Wandering Bella got me thinking about the time of year when people are gently reminded it’s all about giving whenever they walk into a Target, WalMart, grocery store, Big Lots, Meijer, KMart, Sears, or any of the other myriad shops on which the Salvation Army has a bell-jingling monopoly.
For those of you who aren’t aware, I think it’s important that you know what this money supports. It goes directly into the pocket of an organization that actively discriminates against gays, non-Christians, and people with AIDS and HIV. It openly discriminates in its hiring and employment. It is also funded by tax dollars through the Faith-Based Initiatives brainchild of George W. Bush and receives 95% of its budget from taxpayers. The former director of the Initiatives admitted in 2004 that “no direct federal grants from his [Bush] program had gone to a non-Christian religious group.” That statement alone should concern proponents of the First Amendment.
Lawsuits against the organization have been dismissed by judges who claim it is not a conflict of interest to both receive federal funds and discriminate against people who receive (and provide) their services, despite the fact that the whole Faith-Based Initiatives crap is supposed to be about getting money to help everyone. I don’t understand how you can get government funding for social services and then determine how and to whom you dole it out. If a child is in need, a child is in need. You shouldn’t force a person to sign a document stating they will follow your mission statement, that they will not undermine your mission, and that you recognize their status not as a non-profit, but as a church. Nor should you demand employees agree that they will be “soldiers” and “radical disciples of Christ. “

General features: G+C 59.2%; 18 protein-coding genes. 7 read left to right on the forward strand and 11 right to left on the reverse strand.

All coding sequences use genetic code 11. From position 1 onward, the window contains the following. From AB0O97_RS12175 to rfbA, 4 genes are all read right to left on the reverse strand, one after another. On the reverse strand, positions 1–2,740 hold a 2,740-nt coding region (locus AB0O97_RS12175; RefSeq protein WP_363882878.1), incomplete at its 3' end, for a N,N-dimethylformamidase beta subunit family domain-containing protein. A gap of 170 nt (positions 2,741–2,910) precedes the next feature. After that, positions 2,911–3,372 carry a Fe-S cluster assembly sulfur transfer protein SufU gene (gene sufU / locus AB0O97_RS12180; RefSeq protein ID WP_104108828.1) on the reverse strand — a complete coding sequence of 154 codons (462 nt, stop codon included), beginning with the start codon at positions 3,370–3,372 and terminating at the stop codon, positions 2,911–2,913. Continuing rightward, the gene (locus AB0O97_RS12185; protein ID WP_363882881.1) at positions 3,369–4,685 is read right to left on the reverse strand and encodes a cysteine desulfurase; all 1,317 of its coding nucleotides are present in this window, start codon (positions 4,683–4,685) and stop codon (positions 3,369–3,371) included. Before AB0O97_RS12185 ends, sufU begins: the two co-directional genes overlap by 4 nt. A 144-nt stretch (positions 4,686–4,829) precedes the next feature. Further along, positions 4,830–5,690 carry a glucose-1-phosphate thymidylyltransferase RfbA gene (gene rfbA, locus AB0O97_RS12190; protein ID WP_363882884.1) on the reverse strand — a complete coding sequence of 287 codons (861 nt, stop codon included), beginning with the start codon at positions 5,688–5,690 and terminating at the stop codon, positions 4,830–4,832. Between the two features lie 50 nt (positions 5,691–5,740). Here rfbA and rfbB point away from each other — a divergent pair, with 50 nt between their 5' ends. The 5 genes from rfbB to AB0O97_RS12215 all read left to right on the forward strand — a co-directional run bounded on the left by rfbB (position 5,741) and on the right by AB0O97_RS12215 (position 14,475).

It’s also super-shitty on your part to threaten to close down hundreds of soup kitchens when a lawsuit asks that you give domestic partnership health benefits to employees.
The Salvation Army is called that because the people who started the service organized it like a military group. Their mission was to “bring Christian salvation” to anyone who was destitute, meeting both their physical and spiritual “needs.” Their “About Us” section of their website has a drop-down menu with their opinions on marriage and divorce, human cloning, suicide, and religious persecution, to name a few. And of course, they detail how Christians are persecuted. They also continue to call people Officers, Commanders, and have their Articles of War posted, three of which are as follows:
- I will uphold the sanctity of marriage and of family life. (I think we all know what that means)
- I will abstain from alcoholic drink, tobacco, the non-medical use of addictive drugs, gambling, pornography, the occult, and all else that could enslave the body or spirit.
- We believe in the immortality of the soul, in the resurrection of the body, in the general judgment at the end of the world, in the eternal happiness of the righteous, and in the endless punishment of the wicked.
When you think about it, I guess it makes sense. But for the longest time I didn’t think the name “Salvation Army” literally meant “the army bringing you salvation.”
And I certainly don’t want the few extra dollars in my pocket to go into those buckets out of guilt. I would much rather donate to a local charity that provides help in an undiscriminating and, you know, helpful way.